Mitt Romney’s appearance this week before the American Society of Newspaper Editors convention, a day after President Obama addressed the same group, lacked the bevy of new “facts” that Obama rolled out as he lashed out at the House Republican budget plan. Instead, the increasingly likely GOP presidential nominee repeated versions of a number of claims that we have previously called into question. In the interest of fair play, as with Obama, we won’t award an overall Pinocchio rating for his speech.
“The administration pledged that it would keep unemployment below 8 percent. It has been above 8 percent every month since.”
Romney has subtly changed the wording here, dropping a reference to President Obama making this statement and instead attributing it to “the administration.”
When Romney said the president had promised this, we had originally awarded him three Pinocchios for this statement. But after lively debate with readers, we dropped that rating to two Pinocchios because one reader found examples in which Obama came close to alluding to the 8 percent figure.
Romney’s new formulation gets even closer to being accurate, but it is still a stretch to say the administration “pledged” anything.
Here’s what happened. Before Obama took the oath of office, two aides, Christina Romer, the nominee to head the Council of Economic Advisers, and Jared Bernstein, an incoming economic adviser to Vice President-elect Biden, wrote a 14-page report that attempted to assess the impact of a possible $775 billion stimulus package and how much of a difference it would make compared to doing nothing.
Thus, it was not an official government assessment or even an analysis of an actual plan that had passed Congress.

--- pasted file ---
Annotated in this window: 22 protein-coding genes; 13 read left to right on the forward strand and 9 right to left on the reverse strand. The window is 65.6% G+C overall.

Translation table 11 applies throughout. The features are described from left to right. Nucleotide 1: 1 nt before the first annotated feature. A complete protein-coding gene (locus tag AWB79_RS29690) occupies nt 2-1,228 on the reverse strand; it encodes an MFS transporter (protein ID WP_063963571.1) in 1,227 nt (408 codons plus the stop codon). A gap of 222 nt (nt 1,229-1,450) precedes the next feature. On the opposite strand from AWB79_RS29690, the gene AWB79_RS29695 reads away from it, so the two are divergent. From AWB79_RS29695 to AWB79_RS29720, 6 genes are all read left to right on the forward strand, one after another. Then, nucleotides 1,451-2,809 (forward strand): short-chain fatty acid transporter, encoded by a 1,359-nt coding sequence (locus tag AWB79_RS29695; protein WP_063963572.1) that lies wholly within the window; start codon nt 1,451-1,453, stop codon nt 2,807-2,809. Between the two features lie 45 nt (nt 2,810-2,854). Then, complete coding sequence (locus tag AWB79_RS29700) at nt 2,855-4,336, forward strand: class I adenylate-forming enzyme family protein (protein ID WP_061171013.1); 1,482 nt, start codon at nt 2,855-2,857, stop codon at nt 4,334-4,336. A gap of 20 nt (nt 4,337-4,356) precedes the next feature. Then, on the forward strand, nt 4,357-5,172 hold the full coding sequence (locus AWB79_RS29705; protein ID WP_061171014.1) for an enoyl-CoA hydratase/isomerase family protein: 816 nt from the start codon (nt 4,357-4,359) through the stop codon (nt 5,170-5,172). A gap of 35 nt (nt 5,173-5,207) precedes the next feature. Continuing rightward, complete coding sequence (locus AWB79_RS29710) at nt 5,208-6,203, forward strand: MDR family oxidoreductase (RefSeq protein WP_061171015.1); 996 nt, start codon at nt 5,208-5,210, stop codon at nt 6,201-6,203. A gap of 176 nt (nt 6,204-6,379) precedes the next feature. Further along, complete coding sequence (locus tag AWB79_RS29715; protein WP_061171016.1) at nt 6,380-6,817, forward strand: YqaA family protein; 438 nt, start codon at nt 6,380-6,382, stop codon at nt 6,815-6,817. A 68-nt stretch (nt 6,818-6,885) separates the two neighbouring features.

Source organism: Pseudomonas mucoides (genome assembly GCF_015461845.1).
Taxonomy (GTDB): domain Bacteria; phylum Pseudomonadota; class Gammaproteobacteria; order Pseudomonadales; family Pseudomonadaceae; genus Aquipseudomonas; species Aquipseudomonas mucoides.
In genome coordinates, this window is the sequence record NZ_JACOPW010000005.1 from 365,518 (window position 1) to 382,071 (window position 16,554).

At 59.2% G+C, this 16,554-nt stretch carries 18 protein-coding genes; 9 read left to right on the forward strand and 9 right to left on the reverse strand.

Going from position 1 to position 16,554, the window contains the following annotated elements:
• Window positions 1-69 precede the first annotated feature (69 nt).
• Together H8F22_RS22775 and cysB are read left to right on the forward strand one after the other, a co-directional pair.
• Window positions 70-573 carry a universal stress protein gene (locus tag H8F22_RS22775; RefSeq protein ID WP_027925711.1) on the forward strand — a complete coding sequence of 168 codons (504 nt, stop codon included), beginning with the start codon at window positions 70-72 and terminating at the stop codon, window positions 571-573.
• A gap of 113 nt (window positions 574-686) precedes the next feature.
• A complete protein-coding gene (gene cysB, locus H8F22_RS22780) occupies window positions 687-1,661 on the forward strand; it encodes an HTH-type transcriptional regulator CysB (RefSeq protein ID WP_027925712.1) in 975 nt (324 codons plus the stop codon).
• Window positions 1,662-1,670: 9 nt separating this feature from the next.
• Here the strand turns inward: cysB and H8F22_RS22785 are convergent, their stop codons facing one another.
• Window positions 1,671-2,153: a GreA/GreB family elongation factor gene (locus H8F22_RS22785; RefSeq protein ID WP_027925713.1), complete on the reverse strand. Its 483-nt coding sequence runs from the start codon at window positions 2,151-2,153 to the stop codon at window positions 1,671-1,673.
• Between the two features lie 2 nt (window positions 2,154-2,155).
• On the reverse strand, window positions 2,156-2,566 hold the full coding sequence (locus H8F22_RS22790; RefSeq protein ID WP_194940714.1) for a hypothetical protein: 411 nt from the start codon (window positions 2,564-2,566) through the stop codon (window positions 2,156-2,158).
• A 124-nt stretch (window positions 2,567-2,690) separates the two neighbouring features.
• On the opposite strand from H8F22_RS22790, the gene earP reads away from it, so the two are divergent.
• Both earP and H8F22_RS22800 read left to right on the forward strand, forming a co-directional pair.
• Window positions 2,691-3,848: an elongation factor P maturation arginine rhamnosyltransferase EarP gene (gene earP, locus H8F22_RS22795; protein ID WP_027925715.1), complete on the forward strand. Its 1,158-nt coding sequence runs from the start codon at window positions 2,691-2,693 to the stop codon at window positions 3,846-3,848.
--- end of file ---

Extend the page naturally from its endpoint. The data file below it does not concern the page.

Page 4 of the report included a chart that showed that unemployment would peak at 8 percent in 2009, compared to 9 percent in 2010 if nothing was done. But the report also contained numerous caveats and warnings because, after all, it was merely a projection.
Still, the administration later cited the report in congressional testimony, giving it an official imprimatur. So, while Obama officials may not have “pledged” such a goal, it was certainly part of the administration’s talking points.
“The president’s attention was elsewhere — like a government takeover of health care and apologizing for America abroad.”
Eek, a “government takeover of health care” — from the man who as governor of Massachusetts imposed an individual health-care mandate as part of his health-care overhaul?
We have also repeatedly said that Romney’s complaint that Obama “apologized for America” is simply not true. (He’s earned Four Pinocchios for saying this.)
The claim that Obama apologized stems from a series of speeches the president made shortly after entering the White House, when he was trying to introduce himself to the world and also signify a distancing from the Bush administration through new policies, such as pledging to close the U.S. military prison at Guantanamo Bay, Cuba.
This is typical of many new presidents. Bush, for instance, quickly broke with Clinton administration policy on dealings with North Korea, the Kyoto climate change treaty and the international criminal court.
We tracked down every statement Obama uttered that partisans claim was an apology, and concluded that each one had been misquoted or taken out of context. (We also found some George W. Bush apologies overseas.) Some might argue that Obama’s speeches had an apologetic tone, but that’s different than claiming he was “apologizing for America.”
“By the end of his term in office, he will have added nearly as much public debt as all the prior presidents combined.”
This is a carefully worded statement that is factually correct. For instance, Romney uses the phrase “public debt” — the math does not work with “gross debt,” which includes bonds issued to Social Security, Medicare and the like.
Still, one can argue about whether Obama should be held responsible for debt incurred as a result of economic crises that predated his presidency.
Moreover, since the debt has kept piling up, presidency after presidency, the same claim could be made of other presidents. George W. Bush also ran up nearly as much public debt as all the presidents before him — and GOP hero Ronald Reagan even tripled the debt of all of his predecessors. (See Table 7.1 of this document.)
(Romney has also made this claim in a recent Web ad, which can be viewed below. The ad also includes the assertion that Obama thinks he is one of the four best presidents, which we have previously examined, giving a Pinocchio each to Romney and Obama.)
Watch Romney’s web ad on the debt
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